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George Henry Allin

Private 9986 George Henry Allin (Allen), 1st Battalion, Royal Berkshire Regiment


George Henry Allen (the misspelling “Allin” occurs often in the family history) was born at No 2 Jubilee Terrace (now 3 Jubilee Road) in Newbury 1896, the son of John Henry Allen, a Newbury police constable, and his wife Rosa Ellen née Malt.  George Henry’s grandfather George, originally from Bray in Buckinghamshire, had been a seaman and had retired in the 1880s to become the caretaker of the Upper Thames Sailing Club in Marlow.  John Henry, born in Maidenhead, and Rosa, who was from Hungerford, married in Rosa’s home town in 1894.  In the period following their marriage the pair lived in the Newbury area, both George Henry, their eldest child, and his sister Lilian Caroline were born there. However, by the time a second sister Ethel was born in 1900, the family had moved into London.  In 1901 they were living in Lambeth.  George Henry’s father was now a piano polisher and may have been employed at the nearby Munts piano factory.  His mother died in the early part of 1909 and at the time of the 1911 census, George Henry was living with his widowed father and two of his sisters in Hackney.  He had joined his father in the piano manufacturing trade, having become a piano player (what we would call a pianola) maker. 


Route march

The only known picture of George (marked with an X) resting with his comrades during a route march.

When George Henry reached his late teens, it would appear that the piano trade had lost its attraction and he made his way to Reading where, on 19 July 1913, he enlisted into the Royal Berkshire Regiment, joining the 1st Battalion, then stationed in Aldershot.


At 5.30pm on 4th August 1914, the day war was declared, the battalion received its mobilisation orders.   The battalion departed Southampton for France on 12th August, landing at Rouen on 13th August, forming part of the 6th Brigade of the 2nd Division. The battalion moved first by train and then on foot northwards towards the German army, and by 23rd August were dug in not far from Mons.  On 23/24th August the battalion had its first experience of artillery fire and there were some minor engagements but on 24th August, orders to retire were received;  what became known as the Retreat from Mons had begun.   In the evening of 25th August, the battalion crossed the bridge over the Sambre and arrived in the village of Maroilles.  The 15th Hussars had been deployed to hold the bridge against the advancing Germans  but came under great pressure and first one Berkshire company, and then the three others were sent forward to retake and hold the bridge.  All efforts failed and before day break on 26th August the Berkshires were withdrawn and the retirement continued.

 

Berkshire Regiment badge

The regimental badge of the Berkshire Regiment, as used on CWGC headstones.

It was during this action at the Pont du Sambre on 26 August 1914 that Private George Henry Allin and many of his Berkshire comrades lost his life. The day was described in the battalion war diary:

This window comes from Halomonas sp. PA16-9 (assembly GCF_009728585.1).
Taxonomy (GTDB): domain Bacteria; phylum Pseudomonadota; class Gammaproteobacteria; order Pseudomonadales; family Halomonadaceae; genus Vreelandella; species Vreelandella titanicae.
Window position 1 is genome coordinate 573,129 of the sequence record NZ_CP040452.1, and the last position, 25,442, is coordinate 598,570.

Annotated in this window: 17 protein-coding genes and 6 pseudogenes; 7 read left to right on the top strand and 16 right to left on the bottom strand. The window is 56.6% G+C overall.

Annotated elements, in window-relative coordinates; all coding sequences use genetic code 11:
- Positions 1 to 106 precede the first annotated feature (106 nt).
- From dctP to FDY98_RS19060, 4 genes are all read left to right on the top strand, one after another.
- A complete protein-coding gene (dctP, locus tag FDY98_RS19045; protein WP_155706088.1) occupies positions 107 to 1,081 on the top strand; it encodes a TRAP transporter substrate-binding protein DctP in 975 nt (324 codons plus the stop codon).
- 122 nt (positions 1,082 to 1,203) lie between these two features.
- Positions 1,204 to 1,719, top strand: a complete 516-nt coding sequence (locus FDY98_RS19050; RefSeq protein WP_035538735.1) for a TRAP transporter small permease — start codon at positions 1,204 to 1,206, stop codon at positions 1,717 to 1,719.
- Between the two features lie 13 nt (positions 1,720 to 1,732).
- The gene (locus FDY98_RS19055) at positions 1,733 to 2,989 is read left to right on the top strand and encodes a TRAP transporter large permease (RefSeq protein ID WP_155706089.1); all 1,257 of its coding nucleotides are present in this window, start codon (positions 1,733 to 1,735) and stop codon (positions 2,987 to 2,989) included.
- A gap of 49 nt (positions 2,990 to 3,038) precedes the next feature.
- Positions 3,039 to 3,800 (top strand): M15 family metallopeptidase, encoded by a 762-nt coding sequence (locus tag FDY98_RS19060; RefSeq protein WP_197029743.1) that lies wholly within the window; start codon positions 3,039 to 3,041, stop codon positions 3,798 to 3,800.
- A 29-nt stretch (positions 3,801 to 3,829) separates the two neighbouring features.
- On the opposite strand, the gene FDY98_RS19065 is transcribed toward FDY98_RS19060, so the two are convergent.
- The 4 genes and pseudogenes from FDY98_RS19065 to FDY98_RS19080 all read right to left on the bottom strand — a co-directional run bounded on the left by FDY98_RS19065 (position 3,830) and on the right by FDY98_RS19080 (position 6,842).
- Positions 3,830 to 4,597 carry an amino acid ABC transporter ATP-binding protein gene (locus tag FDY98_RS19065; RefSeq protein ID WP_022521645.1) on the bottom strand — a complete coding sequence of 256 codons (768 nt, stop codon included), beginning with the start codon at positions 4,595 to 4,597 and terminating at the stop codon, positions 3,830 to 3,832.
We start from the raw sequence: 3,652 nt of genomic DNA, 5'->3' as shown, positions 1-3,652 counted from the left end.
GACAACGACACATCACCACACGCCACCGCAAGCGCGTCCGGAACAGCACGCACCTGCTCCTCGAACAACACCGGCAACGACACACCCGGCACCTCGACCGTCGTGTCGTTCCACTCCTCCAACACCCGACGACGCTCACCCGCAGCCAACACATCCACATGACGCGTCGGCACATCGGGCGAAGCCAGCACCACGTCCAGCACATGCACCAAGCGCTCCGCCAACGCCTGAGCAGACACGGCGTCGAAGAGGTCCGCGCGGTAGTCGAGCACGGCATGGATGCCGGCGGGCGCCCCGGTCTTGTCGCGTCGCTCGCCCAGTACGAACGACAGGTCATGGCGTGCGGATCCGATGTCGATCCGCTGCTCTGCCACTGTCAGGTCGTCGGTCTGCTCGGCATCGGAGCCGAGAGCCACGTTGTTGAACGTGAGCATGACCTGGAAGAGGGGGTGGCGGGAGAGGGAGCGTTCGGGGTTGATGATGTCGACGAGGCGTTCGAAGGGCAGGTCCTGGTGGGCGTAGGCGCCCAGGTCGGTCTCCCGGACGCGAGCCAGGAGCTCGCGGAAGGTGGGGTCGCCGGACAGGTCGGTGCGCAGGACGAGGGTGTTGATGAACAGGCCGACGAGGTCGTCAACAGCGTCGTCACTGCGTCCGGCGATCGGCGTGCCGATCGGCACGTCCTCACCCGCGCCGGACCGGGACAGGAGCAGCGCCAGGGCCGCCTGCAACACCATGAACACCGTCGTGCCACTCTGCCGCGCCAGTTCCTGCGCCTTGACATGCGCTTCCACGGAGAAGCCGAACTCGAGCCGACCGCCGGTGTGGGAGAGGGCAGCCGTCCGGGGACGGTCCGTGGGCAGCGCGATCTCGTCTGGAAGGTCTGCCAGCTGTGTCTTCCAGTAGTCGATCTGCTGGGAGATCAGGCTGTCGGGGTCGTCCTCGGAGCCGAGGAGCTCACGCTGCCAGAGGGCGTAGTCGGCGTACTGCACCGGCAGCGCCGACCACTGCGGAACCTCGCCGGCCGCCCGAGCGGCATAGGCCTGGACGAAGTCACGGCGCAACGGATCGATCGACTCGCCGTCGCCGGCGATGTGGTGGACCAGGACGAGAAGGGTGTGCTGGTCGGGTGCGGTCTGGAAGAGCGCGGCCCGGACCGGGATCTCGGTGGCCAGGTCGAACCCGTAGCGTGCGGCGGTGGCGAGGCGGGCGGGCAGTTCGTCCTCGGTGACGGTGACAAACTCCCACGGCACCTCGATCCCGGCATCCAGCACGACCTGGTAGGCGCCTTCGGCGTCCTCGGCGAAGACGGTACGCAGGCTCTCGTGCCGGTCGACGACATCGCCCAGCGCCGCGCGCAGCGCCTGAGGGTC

War Diary: 1st Battalion Royal Berkshire Regiment, 26 August 1914
Marouilles (Maroilles), France  Troops delayed entering billets owing to a false alarm that the Germans were entering the Town - "C" Company was despatched to take over Bridge over R SARNE (Sambre) from cavalry at end of Town. At 8pm battalion was ordered to march out and assist this company to take the bridge from which the cavalry had been driven. Bridge taken about 1.30am after a night attack by C, D and B Coys. 1/KRR relieved the Battalion and 6th Brigade marched out at 3am. Arrived at VENEROLLES at 7.30pm and bivouaced on hill south of village along WASSIGNY road. Casualties. Major AS Turner, Capt H Shott missing. Lt. VS Hopkins slightly wounded. 61 other ranks killed, wounded or missing.

By holding the bridge the German advance was delayed allowing the streets of Maroilles, congested with refugees, to clear, allowing retreating British, Belgian and French troops and wagons and horses, to get away to fight again.   Similar actions were happening throughout the retreat from Mons.  By delaying the German advance, even by a few hours, the momentum was taken out of their progress and gradually the very real threat of the capture of Paris and the BEF being driven back to the sea was averted.


Four of the stones on the mass graves at Maroilles

Five of the stones (each holding two names) on the mass grave at Maroilles.

The German army arrived in Maroilles on 27th August 1914, remaining until the village was liberated by the Americans on 2nd September 1918

 

George and seventeen of his comrades from the 1st Berks were buried, quite possibly by the Germans, in a mass grave at the communal cemetery in Maroilles.


George is not commemorated on any war memorial in the UK, this is not uncommon among those who moved around a lot not staying long enough in any one place to become a part of the community. Some even avoided having their loved ones on memorials that they thought glorified the war they hated.


Until recently George’s only commemoration apart from the stone over his grave has been his entry in the Commonwealth War Graves Commission’s Debt of Honour register. Now his name has been added  to the Newbury Virtual War Memorial where this Newbury born soldier is honoured alongside many comrades with Newbury connections who, for one reason or another, are not commemorated on any local town or village memorial.

 

Thanks to George's great niece Caroline Moult (née Walters) and Max Double for this story and the pictures.


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 Died this day:
19 October 1916
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